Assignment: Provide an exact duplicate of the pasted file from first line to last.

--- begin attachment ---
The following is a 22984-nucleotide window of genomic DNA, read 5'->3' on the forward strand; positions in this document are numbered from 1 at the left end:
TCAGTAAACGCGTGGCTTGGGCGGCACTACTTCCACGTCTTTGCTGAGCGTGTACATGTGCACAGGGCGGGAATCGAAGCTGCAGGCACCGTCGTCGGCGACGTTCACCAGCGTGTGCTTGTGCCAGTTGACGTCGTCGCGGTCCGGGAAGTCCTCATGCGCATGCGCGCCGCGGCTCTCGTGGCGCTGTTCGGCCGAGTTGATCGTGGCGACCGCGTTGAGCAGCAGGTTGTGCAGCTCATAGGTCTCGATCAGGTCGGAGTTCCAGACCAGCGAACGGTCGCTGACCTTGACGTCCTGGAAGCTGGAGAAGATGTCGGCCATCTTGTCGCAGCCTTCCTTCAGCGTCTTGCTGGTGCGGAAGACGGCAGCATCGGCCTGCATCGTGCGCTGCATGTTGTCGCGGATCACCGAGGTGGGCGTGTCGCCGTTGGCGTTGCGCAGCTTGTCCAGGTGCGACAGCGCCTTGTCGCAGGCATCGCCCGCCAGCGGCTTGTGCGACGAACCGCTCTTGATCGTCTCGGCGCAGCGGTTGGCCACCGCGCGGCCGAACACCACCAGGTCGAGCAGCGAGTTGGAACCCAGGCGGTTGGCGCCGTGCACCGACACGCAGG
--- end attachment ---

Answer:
The following is a 22984-nucleotide window of genomic DNA, read 5'->3' on the forward strand; positions in this document are numbered from 1 at the left end:
TCAGTAAACGCGTGGCTTGGGCGGCACTACTTCCACGTCTTTGCTGAGCGTGTACATGTGCACAGGGCGGGAATCGAAGCTGCAGGCACCGTCGTCGGCGACGTTCACCAGCGTGTGCTTGTGCCAGTTGACGTCGTCGCGGTCCGGGAAGTCCTCATGCGCATGCGCGCCGCGGCTCTCGTGGCGCTGTTCGGCCGAGTTGATCGTGGCGACCGCGTTGAGCAGCAGGTTGTGCAGCTCATAGGTCTCGATCAGGTCGGAGTTCCAGACCAGCGAACGGTCGCTGACCTTGACGTCCTGGAAGCTGGAGAAGATGTCGGCCATCTTGTCGCAGCCTTCCTTCAGCGTCTTGCTGGTGCGGAAGACGGCAGCATCGGCCTGCATCGTGCGCTGCATGTTGTCGCGGATCACCGAGGTGGGCGTGTCGCCGTTGGCGTTGCGCAGCTTGTCCAGGTGCGACAGCGCCTTGTCGCAGGCATCGCCCGCCAGCGGCTTGTGCGACGAACCGCTCTTGATCGTCTCGGCGCAGCGGTTGGCCACCGCGCGGCCGAACACCACCAGGTCGAGCAGCGAGTTGGAACCCAGGCGGTTGGCGCCGTGCACCGACACGCAGG